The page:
While the story of the UMC's General Conference 2016 is being told as a story about debates over sexuality (which it is), looked at another way, this General Conference has been all about bishops and their role in leading the church, as the following recommended readings indicate.
The bishops have been at the center of the drama of the debate over sexuality. After rumors surfaced of a possible denominational schism, they issued a call for unity Tuesday morning, though they recognized that they were not of one mind themselves. The conference responded by calling on the Council of Bishops to present a plan for moving forward in light of intractable disagreements over sexuality. The bishops answered by recommending the formation of a study committee, tabling all sexuality-related legislation for this General Conference, and possibly calling a special General Conference to discuss the committee's recommendations. After contentious debate, General Conference narrowly approved the bishops' plan.
While this drama has taken up most of the attention, it has not been the only episcopal development at this General Conference. Also related primarily to the issue of sexuality, but occurring before the events described above, the Council of Bishops affirmed "A Covenant of Accountability."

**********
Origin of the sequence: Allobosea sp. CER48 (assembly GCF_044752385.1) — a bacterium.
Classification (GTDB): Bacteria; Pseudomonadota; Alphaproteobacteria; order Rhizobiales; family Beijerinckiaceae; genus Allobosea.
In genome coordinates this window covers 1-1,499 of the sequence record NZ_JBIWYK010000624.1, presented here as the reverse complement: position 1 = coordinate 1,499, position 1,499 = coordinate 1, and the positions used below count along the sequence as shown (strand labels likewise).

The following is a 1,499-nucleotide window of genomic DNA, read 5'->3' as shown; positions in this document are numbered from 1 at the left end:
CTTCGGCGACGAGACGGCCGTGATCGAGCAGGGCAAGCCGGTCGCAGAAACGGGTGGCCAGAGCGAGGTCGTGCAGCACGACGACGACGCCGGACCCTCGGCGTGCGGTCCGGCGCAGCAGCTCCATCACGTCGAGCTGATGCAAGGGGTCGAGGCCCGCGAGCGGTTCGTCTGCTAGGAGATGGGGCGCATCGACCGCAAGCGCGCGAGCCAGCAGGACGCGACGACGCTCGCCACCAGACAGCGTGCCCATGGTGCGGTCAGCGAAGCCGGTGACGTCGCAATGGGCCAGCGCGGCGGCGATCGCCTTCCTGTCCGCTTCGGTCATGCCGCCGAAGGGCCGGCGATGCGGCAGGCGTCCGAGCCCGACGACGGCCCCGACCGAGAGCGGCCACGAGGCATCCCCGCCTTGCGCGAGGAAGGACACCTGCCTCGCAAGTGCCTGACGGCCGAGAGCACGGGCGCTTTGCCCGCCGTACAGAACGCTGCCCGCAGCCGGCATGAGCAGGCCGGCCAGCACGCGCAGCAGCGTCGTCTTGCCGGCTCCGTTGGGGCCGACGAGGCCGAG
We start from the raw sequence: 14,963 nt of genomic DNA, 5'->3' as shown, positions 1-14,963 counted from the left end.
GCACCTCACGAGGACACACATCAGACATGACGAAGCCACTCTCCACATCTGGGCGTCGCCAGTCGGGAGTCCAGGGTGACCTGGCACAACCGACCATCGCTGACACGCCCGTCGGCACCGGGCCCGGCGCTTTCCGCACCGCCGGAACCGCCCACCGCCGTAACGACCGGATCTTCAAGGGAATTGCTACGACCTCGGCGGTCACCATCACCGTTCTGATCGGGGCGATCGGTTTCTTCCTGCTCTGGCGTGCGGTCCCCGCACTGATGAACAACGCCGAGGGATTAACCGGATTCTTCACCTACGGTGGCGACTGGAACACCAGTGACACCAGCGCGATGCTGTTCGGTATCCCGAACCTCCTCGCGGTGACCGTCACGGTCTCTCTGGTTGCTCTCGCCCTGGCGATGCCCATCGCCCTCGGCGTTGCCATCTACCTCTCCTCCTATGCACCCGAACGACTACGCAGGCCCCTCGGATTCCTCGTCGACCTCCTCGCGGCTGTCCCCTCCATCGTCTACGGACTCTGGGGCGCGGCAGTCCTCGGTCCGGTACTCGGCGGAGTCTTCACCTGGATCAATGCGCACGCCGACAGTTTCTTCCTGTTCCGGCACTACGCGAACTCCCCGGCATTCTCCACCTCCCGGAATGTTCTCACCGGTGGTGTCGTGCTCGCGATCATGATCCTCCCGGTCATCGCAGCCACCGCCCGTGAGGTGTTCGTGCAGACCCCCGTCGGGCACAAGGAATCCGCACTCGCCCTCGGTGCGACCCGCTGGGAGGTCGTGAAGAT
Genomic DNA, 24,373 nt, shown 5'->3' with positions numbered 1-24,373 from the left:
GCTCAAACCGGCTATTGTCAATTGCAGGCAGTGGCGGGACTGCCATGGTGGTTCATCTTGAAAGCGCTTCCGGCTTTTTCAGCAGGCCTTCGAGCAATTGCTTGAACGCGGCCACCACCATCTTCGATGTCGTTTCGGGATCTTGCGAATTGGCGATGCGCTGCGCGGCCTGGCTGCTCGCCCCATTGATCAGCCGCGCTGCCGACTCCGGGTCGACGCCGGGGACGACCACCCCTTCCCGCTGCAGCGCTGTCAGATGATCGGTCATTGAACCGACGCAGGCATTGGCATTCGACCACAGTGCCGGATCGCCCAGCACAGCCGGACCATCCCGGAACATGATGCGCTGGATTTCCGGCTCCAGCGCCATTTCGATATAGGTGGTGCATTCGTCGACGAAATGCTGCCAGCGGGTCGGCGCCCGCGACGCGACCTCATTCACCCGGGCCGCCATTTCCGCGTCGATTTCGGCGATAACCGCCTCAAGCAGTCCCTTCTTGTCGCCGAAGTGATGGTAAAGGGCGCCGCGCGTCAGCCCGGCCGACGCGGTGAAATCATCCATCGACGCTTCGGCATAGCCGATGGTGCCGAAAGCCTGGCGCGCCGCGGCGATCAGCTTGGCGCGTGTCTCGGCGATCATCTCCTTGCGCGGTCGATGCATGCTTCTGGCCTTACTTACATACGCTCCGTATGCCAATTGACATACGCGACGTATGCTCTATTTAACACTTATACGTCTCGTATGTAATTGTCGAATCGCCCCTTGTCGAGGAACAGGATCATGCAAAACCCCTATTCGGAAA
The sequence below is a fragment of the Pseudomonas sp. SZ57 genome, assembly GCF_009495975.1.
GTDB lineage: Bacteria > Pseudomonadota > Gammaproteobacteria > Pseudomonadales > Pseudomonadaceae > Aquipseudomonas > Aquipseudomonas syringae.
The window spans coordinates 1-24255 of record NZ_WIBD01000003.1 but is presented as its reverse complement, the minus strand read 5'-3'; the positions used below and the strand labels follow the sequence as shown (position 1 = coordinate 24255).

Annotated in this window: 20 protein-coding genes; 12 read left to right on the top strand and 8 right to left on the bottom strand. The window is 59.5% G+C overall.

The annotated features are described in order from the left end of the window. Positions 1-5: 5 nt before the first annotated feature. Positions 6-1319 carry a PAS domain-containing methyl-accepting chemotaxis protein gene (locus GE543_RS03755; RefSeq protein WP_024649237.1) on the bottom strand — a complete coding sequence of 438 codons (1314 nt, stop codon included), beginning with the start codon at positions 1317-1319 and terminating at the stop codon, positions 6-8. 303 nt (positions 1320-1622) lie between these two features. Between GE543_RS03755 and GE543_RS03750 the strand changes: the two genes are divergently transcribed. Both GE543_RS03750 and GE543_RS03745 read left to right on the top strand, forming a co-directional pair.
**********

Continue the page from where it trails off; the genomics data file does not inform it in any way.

This General Conference has seen debate over episcopal term limits as well, which were ultimately voted down.
Moreover, General Conference approved five new bishops for Africa, all starting in 2020, deciding against an amendment to add two immediately.
Bishops have also been trying to lead the conference and the denomination in prayer.
While much has been and will be written in the coming days about what this week's decisions mean for the denomination's stance on sexuality, the denomination would also do well to reflect on what this conference's events mean for our ecclesiology of the episcopacy, and how our historical ecclesiological understandings of the episcopacy can help us think through how to continue to faithfully work together to build the future of The United Methodist Church.